The internationalisation of the Renminbi
- Foreign & Commonwealth Office and Antony Phillipson
- Part of:
- UK prosperity and security: Asia, Latin America and Africa
- 13 March 2014
- Delivered on:
This was published under the 2010 to 2015 Conservative and Liberal Democrat coalition government
HE Antony Phillipson's speech at the Asia Securities Industry & Financial Markets Association (ASIFMA) Renminbi conference in Singapore.
The British High Commissioner to Singapore, Antony Phillipson said:
Thank you very much. I am delighted to be here today.
Many thanks to ASIFMA for organising the event and inviting me to speak.
Very pleased to see strong British involvement in this event, including remarks earlier in the day by Mark Boleat from the City of London and sponsorship from a number of British organisations.
When I was invited to speak I must say that I took a look at the list of other speakers, and indeed the topics and wondered quite what I could contribute from the perspective of the British High Commissioner.
But there were three reasons why I wanted to take up the opportunity I had been offered, although I remain rather relieved that there is no Q&A…
The first reason is because it gives me a chance to set out the context for the work that the British government, in partnership with the financial services sector, has done in the past 4 years or so on positioning London as a hub for offshore RMB trading.
In the wider diplomatic world there is often a debate about whether policy ought to be based on interests or values. Many argue that accepting a world founded on real politik is not good enough. We should aim higher than that.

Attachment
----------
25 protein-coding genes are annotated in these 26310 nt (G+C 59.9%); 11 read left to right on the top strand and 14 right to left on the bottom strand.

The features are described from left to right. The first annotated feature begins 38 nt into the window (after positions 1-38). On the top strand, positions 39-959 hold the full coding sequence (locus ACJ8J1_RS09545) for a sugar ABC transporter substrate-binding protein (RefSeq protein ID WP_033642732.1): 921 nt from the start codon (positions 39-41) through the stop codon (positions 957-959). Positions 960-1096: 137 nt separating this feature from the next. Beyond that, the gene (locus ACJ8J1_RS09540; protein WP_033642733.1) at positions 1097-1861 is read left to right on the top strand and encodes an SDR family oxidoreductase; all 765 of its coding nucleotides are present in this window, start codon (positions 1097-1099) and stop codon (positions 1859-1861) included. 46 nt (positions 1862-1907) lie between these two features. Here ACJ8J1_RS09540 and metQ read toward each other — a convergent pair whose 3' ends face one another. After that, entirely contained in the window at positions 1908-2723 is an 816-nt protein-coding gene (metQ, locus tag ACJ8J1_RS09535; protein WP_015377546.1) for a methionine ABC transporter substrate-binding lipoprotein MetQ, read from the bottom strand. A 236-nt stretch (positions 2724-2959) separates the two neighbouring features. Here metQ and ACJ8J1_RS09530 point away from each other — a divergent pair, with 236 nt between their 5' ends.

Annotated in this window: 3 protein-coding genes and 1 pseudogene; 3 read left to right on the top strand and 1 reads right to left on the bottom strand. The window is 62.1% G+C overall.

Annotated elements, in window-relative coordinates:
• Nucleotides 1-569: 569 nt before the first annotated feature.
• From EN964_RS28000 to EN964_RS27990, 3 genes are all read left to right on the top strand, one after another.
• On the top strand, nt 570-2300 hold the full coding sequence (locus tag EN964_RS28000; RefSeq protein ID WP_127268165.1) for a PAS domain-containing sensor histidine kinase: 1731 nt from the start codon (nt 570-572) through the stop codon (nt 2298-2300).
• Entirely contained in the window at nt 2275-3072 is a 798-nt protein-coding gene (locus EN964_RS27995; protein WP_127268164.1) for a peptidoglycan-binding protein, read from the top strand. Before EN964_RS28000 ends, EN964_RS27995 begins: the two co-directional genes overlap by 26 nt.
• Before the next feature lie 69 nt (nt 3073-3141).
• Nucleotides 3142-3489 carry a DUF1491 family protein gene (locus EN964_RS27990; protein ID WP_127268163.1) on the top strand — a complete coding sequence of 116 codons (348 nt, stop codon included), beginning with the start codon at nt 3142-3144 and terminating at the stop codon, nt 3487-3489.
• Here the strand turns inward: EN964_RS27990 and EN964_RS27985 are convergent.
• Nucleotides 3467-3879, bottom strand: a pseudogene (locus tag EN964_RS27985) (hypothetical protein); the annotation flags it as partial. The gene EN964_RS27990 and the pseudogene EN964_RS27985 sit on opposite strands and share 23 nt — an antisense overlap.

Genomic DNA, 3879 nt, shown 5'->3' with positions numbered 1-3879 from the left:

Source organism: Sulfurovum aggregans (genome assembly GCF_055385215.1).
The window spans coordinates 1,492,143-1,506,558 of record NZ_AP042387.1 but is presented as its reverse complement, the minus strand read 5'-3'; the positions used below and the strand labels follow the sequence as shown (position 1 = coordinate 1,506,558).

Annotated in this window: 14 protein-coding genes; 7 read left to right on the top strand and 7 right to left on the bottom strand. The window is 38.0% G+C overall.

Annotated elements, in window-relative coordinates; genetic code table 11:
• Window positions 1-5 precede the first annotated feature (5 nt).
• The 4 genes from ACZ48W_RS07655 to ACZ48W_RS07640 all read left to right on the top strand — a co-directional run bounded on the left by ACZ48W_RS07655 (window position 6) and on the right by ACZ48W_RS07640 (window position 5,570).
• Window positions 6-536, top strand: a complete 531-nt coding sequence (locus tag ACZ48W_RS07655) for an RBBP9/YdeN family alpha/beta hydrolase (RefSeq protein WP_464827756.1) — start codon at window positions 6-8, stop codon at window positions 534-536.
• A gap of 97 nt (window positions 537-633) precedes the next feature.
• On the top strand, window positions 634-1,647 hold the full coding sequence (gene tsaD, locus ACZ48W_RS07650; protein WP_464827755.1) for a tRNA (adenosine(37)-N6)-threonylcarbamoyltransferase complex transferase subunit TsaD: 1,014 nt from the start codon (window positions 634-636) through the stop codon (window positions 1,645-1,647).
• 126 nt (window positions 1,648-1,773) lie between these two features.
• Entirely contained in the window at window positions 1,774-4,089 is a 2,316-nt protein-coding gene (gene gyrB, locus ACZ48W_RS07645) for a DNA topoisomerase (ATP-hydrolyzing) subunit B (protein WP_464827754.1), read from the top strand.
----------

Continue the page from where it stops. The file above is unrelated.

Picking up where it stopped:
But in the world of international finance I see less of such a debate. We live in a world of real ekonomik if you will.
One in which the rise of Asia poses challenges, but also enormous opportunities both directly in terms of our trading and investment relationships with particular countries and markets, and also indirectly in terms of the overall impact on the global economy.
And in both those contexts it certainly seems to me, admittedly as a diplomat who studied history, so not an expert in international finance, wholly obvious that the internationalisation of the Renminbi (RMB) is one of the most significant developments to affect the global economic and financial system in recent years.
Since the current British government came into office in May 2010 a lot of work has been done to set out an industrial strategy that rebalances the UK economy and develops a partnership between business and government in 11 key sectors that will form the building blocks of an economy that is fit for purpose and fit for the future.
In particular that means supporting companies in those sectors to enhance their trade performance, and to make the UK the most attractive possible location for high quality international investment.
One of the eleven sectors is professional and business services, and a key component of that sector is financial services.
It’s not hard to see why. London has established itself as the leading global financial services centre. 2 million people are employed in financial and professional services and the sector generates almost £200bn in gross value added to the UK economy.
In terms of its importance as an exporter, in 2012 a sectoral analysis by the Department for Business Innovation and Skills included figures that tell the story rather well, although they were 2010 figures, and showed that financial services exports were worth £47.58bn, and accounted for 7.4% of UK exports that year but almost 18% of world exports in the sector.
To use a term that is very familiar to those who live in Singapore that is what is called punching above your weight….
The net result is that the most recent figures from the City UK show that the financial and related professional services sectors recorded a trade surplus of £61bn in 2013.
So that’s why the sector matters and why it is one of the 11 singled out for special attention in the Government’s industrial strategy.
The second point I want to cover leads on from the industrial strategy and its emphasis on a partnership between government and business.
In the UK, I think it is fair to say that the term industrial strategy has at times been a rather loaded term.
Many, indeed, have argued that government should not seek to play a role in business, we should ensure you have a stable, preferably low, tax base and a well educated workforce and leave you to it.